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Monday, April 25, 2011

Thoughts during a DE pregnancy

I think that it must be odd for any one who is pregnant--knowing that there is a small human growing inside your belly. I know it was true for me. Being pregnant was a surreal experience for me. Something that I loved, and yet was so fearful of enjoying.

After so many tries with my own eggs and with nothing to show for it. I was completely taken aback when we found out we were pregnant. It was when things were quiet that I would let my mind drift to what these boys would be like when they entered the world.

And I'll be honest. Some of the things that seemed merely academic when DH and I were discussing DE, were a little more painful when I was pregnant. A little more real.

Ol' blue eyes.

I think that it is normal to dream what your kids will look like. At least I imagined that it was. There, in front of the fire, dreamily knitting the baby booties. It is strange when you know going into it that your child won't have your hair, won't have your smile, won't have your laugh. Again, I KNEW that going into DE. I researched it. I spoke with counselors. But it was still there. As overjoyed that I was that I was pregnant. It was still there.

Because we were very interested in finding a donor who was willing to meet with the kids when they got older, we were willing to be more 'relaxed' in other areas, such as physical characteristics. While dark hair and fair skin were requirements, I didn't think too much about other attributes, such as eye color. After we got pregnant, I had this small nagging voice in the back of my head......'your children will have blue eyes.' See, I have very dark brown eyes. I come from a family with mostly brown eyes. My husband, however, has lovely blue eyes. The donor? Blue eyes.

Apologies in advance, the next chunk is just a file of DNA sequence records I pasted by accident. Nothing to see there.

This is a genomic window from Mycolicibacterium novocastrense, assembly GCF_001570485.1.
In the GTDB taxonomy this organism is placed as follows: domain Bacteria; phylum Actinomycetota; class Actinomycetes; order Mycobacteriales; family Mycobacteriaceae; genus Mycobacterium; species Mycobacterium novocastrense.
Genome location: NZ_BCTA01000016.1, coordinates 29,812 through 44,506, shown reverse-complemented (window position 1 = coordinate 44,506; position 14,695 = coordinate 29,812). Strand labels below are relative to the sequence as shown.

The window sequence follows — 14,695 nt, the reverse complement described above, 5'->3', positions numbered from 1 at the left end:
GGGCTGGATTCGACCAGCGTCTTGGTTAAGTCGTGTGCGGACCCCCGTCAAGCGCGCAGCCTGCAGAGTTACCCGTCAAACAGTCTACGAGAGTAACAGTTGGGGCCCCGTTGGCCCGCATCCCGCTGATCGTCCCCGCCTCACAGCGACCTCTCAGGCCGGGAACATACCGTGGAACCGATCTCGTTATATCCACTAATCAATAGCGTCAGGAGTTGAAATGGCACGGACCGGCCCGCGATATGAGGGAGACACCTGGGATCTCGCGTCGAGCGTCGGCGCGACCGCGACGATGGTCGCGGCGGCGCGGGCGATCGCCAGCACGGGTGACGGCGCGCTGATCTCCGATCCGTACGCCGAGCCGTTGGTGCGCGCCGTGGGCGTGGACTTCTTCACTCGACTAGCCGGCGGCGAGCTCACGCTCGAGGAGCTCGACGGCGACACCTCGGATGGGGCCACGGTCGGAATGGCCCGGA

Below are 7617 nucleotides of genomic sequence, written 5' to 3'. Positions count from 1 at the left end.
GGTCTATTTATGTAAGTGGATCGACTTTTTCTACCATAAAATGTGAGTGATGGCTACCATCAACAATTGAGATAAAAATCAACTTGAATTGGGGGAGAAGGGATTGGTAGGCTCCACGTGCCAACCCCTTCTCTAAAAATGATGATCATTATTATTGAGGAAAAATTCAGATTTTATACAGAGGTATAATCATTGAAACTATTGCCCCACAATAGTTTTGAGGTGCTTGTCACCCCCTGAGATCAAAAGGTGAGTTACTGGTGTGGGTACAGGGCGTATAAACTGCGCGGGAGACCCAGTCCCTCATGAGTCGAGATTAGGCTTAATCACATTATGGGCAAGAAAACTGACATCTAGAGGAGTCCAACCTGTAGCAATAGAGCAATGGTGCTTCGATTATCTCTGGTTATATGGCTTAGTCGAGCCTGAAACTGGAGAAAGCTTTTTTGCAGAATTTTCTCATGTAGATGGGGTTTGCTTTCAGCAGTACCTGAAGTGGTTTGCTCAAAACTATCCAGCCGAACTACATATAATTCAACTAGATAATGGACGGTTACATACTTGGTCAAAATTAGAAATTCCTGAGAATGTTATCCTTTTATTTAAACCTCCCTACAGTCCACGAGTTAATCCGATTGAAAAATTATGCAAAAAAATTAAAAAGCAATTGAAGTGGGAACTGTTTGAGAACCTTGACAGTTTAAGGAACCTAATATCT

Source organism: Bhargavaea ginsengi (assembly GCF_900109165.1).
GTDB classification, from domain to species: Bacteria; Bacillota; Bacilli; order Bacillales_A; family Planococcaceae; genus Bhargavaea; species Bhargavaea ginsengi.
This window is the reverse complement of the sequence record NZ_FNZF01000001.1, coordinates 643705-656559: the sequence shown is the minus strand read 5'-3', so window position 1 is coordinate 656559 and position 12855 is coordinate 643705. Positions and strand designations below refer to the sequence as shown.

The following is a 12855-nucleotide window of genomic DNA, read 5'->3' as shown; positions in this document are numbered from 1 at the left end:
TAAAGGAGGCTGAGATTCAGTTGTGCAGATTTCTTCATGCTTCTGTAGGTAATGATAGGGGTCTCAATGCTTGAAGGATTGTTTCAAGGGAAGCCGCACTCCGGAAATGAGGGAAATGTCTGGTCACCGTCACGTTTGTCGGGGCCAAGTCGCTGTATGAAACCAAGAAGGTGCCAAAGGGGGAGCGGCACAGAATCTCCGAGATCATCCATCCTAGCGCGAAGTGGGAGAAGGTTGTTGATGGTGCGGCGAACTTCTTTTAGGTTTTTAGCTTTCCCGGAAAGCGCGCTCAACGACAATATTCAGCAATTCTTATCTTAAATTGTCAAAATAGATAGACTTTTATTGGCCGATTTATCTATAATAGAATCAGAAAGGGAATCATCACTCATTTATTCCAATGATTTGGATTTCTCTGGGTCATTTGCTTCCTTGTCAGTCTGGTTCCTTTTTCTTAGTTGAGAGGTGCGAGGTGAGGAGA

And Blue eyes + blue eyes = blue eyes.

Although I would never would have admitted it to anyone at the time, there were moments in between all the joy of actually being pregnant of sadness of my loss of a genetic connection with my kids.

Independent people.

When I would feel sombered by this I would remind myself I would think of myself and say, "I'm a completely independent person from my mother, from my father. As much as I am like them, I am a completely independent person. I make my own choices, I have my own likes and dislikes." As rudimentary as that sounds, sometimes it was a revelation to me. I was my own person. And my children were going to be themselves. There was no guarantee if my husband and I were to have our own genetic children that they would be anything like us. They may love to play football, abhor school, hate art and music, detest science. Although they would share our genes, they were going to their own independent units. And wasn't that what we were hoping for anyway? Didn't we want to raise children who were self-assured. Who knew their own likes and dislikes? Who could make decisions independent of us, their parents?

The answer, of course, was (and still is) yes.

That, in the end, made my pregnancy easier. When those twinges of sadness would arise, it was this that I would focus on.

Coming next....thoughts on DE after having the twins...